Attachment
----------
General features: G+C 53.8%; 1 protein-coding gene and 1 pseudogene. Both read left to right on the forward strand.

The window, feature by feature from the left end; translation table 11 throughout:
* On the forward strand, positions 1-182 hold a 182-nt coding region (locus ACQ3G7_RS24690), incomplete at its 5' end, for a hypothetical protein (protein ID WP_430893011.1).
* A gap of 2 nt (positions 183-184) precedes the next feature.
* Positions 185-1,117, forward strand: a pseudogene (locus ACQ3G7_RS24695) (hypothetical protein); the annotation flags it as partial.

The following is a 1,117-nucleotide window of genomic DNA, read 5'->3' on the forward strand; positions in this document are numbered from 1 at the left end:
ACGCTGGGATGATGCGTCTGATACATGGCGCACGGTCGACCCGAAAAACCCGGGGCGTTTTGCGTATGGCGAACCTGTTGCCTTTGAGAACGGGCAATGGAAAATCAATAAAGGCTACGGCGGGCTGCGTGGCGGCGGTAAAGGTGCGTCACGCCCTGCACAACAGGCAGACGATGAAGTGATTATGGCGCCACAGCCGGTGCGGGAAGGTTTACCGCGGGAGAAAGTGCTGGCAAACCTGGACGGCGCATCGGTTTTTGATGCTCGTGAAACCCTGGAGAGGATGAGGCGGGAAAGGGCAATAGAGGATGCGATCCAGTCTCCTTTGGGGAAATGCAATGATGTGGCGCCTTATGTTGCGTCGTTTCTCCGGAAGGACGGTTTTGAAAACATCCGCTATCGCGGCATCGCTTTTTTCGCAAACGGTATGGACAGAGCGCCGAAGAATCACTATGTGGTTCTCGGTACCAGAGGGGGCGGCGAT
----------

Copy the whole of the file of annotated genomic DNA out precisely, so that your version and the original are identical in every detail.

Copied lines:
General features: G+C 53.8%; 1 protein-coding gene and 1 pseudogene. Both read left to right on the forward strand.

The window, feature by feature from the left end; translation table 11 throughout:
* On the forward strand, positions 1-182 hold a 182-nt coding region (locus ACQ3G7_RS24690), incomplete at its 5' end, for a hypothetical protein (protein ID WP_430893011.1).
* A gap of 2 nt (positions 183-184) precedes the next feature.
* Positions 185-1,117, forward strand: a pseudogene (locus ACQ3G7_RS24695) (hypothetical protein); the annotation flags it as partial.

The following is a 1,117-nucleotide window of genomic DNA, read 5'->3' on the forward strand; positions in this document are numbered from 1 at the left end:
ACGCTGGGATGATGCGTCTGATACATGGCGCACGGTCGACCCGAAAAACCCGGGGCGTTTTGCGTATGGCGAACCTGTTGCCTTTGAGAACGGGCAATGGAAAATCAATAAAGGCTACGGCGGGCTGCGTGGCGGCGGTAAAGGTGCGTCACGCCCTGCACAACAGGCAGACGATGAAGTGATTATGGCGCCACAGCCGGTGCGGGAAGGTTTACCGCGGGAGAAAGTGCTGGCAAACCTGGACGGCGCATCGGTTTTTGATGCTCGTGAAACCCTGGAGAGGATGAGGCGGGAAAGGGCAATAGAGGATGCGATCCAGTCTCCTTTGGGGAAATGCAATGATGTGGCGCCTTATGTTGCGTCGTTTCTCCGGAAGGACGGTTTTGAAAACATCCGCTATCGCGGCATCGCTTTTTTCGCAAACGGTATGGACAGAGCGCCGAAGAATCACTATGTGGTTCTCGGTACCAGAGGGGGCGGCGAT